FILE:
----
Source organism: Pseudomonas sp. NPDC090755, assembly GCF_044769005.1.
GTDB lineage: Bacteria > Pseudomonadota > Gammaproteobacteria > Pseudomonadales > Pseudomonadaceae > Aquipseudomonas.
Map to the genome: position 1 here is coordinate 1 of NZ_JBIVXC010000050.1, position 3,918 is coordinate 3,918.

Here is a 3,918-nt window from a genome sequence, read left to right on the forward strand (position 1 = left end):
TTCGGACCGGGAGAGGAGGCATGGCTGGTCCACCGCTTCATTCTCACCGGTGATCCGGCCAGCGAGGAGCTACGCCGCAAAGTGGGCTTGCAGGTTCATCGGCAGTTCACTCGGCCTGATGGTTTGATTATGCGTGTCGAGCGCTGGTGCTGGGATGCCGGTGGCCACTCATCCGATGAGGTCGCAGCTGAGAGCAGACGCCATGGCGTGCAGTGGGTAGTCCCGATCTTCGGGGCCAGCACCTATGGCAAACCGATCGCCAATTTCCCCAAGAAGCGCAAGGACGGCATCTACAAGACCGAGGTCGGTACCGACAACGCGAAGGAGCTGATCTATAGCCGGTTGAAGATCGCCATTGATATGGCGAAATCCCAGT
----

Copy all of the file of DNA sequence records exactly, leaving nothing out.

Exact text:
Source organism: Pseudomonas sp. NPDC090755, assembly GCF_044769005.1.
GTDB lineage: Bacteria > Pseudomonadota > Gammaproteobacteria > Pseudomonadales > Pseudomonadaceae > Aquipseudomonas.
Map to the genome: position 1 here is coordinate 1 of NZ_JBIVXC010000050.1, position 3,918 is coordinate 3,918.

Here is a 3,918-nt window from a genome sequence, read left to right on the forward strand (position 1 = left end):
TTCGGACCGGGAGAGGAGGCATGGCTGGTCCACCGCTTCATTCTCACCGGTGATCCGGCCAGCGAGGAGCTACGCCGCAAAGTGGGCTTGCAGGTTCATCGGCAGTTCACTCGGCCTGATGGTTTGATTATGCGTGTCGAGCGCTGGTGCTGGGATGCCGGTGGCCACTCATCCGATGAGGTCGCAGCTGAGAGCAGACGCCATGGCGTGCAGTGGGTAGTCCCGATCTTCGGGGCCAGCACCTATGGCAAACCGATCGCCAATTTCCCCAAGAAGCGCAAGGACGGCATCTACAAGACCGAGGTCGGTACCGACAACGCGAAGGAGCTGATCTATAGCCGGTTGAAGATCGCCATTGATATGGCGAAATCCCAGT